Paige Ransbury on her Public Health Studies advertising materials for ENG 282: CUPID Studio

Group projects are supposedly the bane of every student’s existence. It seems that everyone has a horror story – the most common one being “Nobody did anything, I had to do everything, and we all got the same grade.” Dislike of group projects seems to increase by a magnitude of 10 if you can’t choose your own group; the fate of your grade is left in the hands of strangers, or worse – freshmen. I’ve been lucky enough in my academic career to have avoided any negative group project experiences and as such, viewed the CUPID studio client projects not as an impending grade apocalypse, but a chance to improve my collaboration skills and work with my peers on a meaningful project.

My team worked with Dr. Sullivan, this year’s Public Health Studies coordinator, to create documents advertising the major and informing students (both current and prospective), parents, and professors, on what exactly the program entails. We chose to divide and conquer (a high risk, high reward strategy that worked to our advantage) to work on several documents – a rack card, sell sheets, table display poster, and webpage recommendation. Overall, I had a great experience working with Dr. Sullivan and my team, and I learned a few things during the process:

  • Speak up: I quickly realized that my problem wasn’t going to be having to “play mom” to slacker students who needed constant reminders of the work they had to complete; my problem was going to be withstanding the torrent of ideas from my very smart, opinionated team members. Sometimes half the battle is getting the courage to speak up; the other half is making sure the others hear you. If something doesn’t look right, speak up – no error is too small to fix or design element too unimportant to tweak, especially when you’re working for a client. Working in smaller teams helped me point out things I wasn’t comfortable with, whether it was the color of the gradient or the font type.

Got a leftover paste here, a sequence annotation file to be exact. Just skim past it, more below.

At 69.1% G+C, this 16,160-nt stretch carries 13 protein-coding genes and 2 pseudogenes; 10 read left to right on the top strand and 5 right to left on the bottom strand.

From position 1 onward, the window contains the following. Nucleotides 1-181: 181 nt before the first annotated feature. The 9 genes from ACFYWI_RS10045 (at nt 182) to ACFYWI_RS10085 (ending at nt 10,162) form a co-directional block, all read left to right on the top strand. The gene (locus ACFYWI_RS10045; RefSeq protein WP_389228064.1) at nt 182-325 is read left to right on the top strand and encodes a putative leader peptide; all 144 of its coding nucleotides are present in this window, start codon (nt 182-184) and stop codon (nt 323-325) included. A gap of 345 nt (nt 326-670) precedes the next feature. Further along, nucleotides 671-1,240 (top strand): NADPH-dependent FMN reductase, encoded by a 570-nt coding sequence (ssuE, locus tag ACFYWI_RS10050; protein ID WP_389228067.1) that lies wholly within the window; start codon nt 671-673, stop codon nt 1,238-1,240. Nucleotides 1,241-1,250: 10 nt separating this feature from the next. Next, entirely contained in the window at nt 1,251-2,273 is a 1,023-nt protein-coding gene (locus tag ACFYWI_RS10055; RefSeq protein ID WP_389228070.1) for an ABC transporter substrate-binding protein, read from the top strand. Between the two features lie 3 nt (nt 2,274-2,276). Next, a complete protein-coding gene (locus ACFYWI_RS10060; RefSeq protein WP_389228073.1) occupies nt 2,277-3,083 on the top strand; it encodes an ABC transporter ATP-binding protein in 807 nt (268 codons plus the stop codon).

• Set Flexible Deadlines: Deadlines are great for staying on track, but if you have ambitious goals (as we did), be flexible. Plan room for feedback, multiple drafts, and extensions. My team ran into a setback when we had to reprint our posters – the pictures were blurry, and some words were awkwardly hyphenated. Remaining flexible helped us fix the problems and keep moving forward.
  • Reduce, Reuse, Recycle: My team was tasked with creating several documents – a rack card, sell sheets, table display, wall display, and webpage recommendation report. We wanted to accomplish a lot in a small time period, but soon realized we might have been too ambitious. We reduced the amount of work we needed to do by reusing the table display posters for the wall display, and we learned a valuable lesson: don’t create more work when you don’t need to.

These were the three biggest takeaways I got from this project. I’m happy not only with the documents we created, but with the process my team went through to create them. We had a few setbacks, but for the most part we were able to stay on our feet and remain calm and respectful towards each other. Working with a client is relatively new for me; CUPID studio made the process as easy and pain-free as possible.



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